A friend of mine -- someone I admire a lot -- recently started a new blog. This isn't like most blogs. Unlike my blog, for example, his is not cheap, shallow, intemperate, snarky, and filled with foul language. Rather, his blog is erudite, literary, and intellectually interesting. Moreover, it has a real, tangible connection to the world around us.
The blog I wish to refer you to is this: Walking the Post Road. I'm loathe to categorize it, but I cannot resist. It is part travelogue (walkalogue?), part American history, part slice-of-life, part thoughtful reflection on nature and development. But in characterizing it this way, I sell it short. It is a piece of many parts, a symphony of observation, research, and intriguing encounters.
The author* of this blog is walking (!!) the ancient Indian trail that "roughly follows the route of U.S. 1 . . . the most ancient and documented route from Boston to New York." Along the way, he will provide us with carefully researched historical information, with thoughtful consideration of the natural and developed world he encounters, and with mini-portraits of the people whose paths he crosses. A modern-day Thoreau, he also is certain to enlighten us with his observations about solitude and the pleasures and pains of perambulation.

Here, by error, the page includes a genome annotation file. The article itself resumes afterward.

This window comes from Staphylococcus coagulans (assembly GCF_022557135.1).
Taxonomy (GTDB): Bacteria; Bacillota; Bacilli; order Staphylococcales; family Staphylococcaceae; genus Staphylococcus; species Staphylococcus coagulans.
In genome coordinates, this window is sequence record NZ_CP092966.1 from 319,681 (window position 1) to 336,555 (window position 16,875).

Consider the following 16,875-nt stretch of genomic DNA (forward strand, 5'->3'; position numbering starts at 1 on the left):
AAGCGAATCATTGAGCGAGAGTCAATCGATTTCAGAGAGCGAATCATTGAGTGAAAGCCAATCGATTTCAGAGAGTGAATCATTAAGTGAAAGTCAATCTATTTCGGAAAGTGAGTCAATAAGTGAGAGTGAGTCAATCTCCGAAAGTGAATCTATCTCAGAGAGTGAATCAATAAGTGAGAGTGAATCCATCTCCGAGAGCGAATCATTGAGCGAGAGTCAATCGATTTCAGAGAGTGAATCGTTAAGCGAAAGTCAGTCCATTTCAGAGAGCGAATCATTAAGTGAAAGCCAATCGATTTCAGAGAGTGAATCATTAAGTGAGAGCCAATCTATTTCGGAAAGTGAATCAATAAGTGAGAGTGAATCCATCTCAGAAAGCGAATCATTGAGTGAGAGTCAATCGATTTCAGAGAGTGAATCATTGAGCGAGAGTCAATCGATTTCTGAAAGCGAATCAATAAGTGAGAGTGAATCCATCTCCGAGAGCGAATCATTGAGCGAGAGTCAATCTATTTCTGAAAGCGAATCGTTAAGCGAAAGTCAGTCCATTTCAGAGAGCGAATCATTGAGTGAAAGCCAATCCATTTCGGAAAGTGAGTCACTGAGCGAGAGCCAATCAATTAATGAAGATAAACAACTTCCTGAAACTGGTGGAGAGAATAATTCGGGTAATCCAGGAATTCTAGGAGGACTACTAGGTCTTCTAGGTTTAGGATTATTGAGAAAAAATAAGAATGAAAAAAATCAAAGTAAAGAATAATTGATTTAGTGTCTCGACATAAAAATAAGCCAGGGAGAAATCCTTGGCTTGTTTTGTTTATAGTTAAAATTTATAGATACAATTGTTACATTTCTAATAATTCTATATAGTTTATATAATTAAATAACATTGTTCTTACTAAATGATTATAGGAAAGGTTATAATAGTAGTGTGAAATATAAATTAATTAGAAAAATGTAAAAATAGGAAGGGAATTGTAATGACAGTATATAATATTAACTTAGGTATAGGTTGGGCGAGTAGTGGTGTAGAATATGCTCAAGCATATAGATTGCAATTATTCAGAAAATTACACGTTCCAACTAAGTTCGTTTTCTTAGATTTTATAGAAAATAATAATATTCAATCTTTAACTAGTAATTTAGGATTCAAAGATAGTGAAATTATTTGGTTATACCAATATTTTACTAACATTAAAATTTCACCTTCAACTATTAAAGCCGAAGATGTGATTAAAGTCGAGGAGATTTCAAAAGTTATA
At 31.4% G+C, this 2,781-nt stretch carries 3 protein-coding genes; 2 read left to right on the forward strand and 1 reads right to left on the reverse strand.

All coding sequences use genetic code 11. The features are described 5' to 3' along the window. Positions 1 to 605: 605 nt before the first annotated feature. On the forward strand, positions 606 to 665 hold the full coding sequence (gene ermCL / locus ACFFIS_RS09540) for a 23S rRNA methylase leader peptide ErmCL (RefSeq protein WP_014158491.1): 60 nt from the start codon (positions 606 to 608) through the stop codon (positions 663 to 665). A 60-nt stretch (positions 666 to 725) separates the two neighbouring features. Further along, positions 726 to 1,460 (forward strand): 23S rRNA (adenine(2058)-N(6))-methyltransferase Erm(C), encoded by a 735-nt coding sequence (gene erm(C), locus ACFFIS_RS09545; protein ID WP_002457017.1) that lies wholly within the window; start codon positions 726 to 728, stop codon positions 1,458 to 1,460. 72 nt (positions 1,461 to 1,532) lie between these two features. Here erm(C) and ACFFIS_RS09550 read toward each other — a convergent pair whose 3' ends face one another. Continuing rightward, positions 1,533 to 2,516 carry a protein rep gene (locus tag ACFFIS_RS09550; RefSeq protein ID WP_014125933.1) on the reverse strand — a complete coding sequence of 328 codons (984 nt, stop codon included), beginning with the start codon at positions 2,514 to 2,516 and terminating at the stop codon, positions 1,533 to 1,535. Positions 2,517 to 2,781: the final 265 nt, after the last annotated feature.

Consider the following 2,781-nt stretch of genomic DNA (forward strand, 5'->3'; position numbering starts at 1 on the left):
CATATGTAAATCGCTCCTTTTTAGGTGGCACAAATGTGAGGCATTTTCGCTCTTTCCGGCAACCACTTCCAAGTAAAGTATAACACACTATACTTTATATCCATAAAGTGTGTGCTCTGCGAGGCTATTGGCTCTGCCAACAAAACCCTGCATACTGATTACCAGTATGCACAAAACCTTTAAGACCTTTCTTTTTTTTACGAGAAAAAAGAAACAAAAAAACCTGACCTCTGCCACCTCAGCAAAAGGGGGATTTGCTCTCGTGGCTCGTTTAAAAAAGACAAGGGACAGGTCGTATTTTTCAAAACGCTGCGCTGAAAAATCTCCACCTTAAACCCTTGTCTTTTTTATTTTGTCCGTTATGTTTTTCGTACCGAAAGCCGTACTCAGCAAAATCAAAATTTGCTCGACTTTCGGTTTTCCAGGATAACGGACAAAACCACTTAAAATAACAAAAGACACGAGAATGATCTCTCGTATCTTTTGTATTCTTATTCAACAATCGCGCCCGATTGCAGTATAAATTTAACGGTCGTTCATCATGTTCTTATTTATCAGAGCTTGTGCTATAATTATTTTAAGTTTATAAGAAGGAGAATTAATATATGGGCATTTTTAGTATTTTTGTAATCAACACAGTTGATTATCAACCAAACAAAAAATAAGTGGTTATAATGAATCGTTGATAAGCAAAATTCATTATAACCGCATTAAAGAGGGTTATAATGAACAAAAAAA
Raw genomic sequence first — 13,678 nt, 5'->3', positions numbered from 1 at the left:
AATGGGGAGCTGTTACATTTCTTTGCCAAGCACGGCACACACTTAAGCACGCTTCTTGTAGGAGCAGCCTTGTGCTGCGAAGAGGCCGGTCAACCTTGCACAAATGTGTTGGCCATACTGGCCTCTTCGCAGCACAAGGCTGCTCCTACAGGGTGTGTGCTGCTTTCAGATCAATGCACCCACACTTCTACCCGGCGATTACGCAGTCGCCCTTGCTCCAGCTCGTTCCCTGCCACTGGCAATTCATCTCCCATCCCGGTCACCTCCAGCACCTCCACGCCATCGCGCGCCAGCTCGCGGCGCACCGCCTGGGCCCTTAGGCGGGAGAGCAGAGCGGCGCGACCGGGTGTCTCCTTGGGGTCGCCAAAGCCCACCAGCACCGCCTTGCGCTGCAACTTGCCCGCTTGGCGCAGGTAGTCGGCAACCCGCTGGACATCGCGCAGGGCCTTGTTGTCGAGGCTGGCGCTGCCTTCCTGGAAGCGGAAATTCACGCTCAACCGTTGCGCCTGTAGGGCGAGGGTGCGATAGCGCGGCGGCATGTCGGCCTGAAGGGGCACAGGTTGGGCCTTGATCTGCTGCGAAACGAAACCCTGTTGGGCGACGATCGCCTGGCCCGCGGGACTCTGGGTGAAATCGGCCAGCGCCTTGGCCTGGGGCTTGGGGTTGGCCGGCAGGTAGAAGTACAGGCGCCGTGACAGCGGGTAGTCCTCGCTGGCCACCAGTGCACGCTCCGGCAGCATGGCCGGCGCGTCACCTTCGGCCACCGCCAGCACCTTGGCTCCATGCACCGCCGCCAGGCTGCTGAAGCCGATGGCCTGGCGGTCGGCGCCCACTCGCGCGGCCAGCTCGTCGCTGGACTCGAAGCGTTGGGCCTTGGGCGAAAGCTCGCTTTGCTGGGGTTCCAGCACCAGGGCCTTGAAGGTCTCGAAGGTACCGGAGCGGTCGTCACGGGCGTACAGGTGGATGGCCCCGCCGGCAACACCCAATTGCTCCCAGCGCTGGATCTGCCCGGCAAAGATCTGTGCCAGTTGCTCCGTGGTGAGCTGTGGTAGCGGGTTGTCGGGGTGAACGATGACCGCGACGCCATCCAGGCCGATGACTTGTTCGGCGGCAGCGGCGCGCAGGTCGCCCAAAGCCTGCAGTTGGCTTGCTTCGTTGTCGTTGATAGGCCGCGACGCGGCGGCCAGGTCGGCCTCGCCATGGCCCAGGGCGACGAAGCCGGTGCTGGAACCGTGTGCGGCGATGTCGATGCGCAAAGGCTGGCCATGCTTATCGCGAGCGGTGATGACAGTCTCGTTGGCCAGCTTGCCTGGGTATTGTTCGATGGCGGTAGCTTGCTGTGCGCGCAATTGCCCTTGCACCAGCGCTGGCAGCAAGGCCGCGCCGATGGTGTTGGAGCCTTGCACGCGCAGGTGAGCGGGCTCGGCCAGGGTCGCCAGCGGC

His is a most unusual undertaking. I intend to be with him, every step of his way, learning from his fieldwork and his humanity. I urge you to be there, too. Walking the Post Road. See it now. Subscribe to the RSS feed. Become part of this adventure. We'll all learn a lot.
* Despite his aptitude for historical and geographical scholarship, his appreciation of the tension between nature and development, and his general bonhomie, the author intends for now to remain anonymous. Why? I dunno. But his identity is safe with me.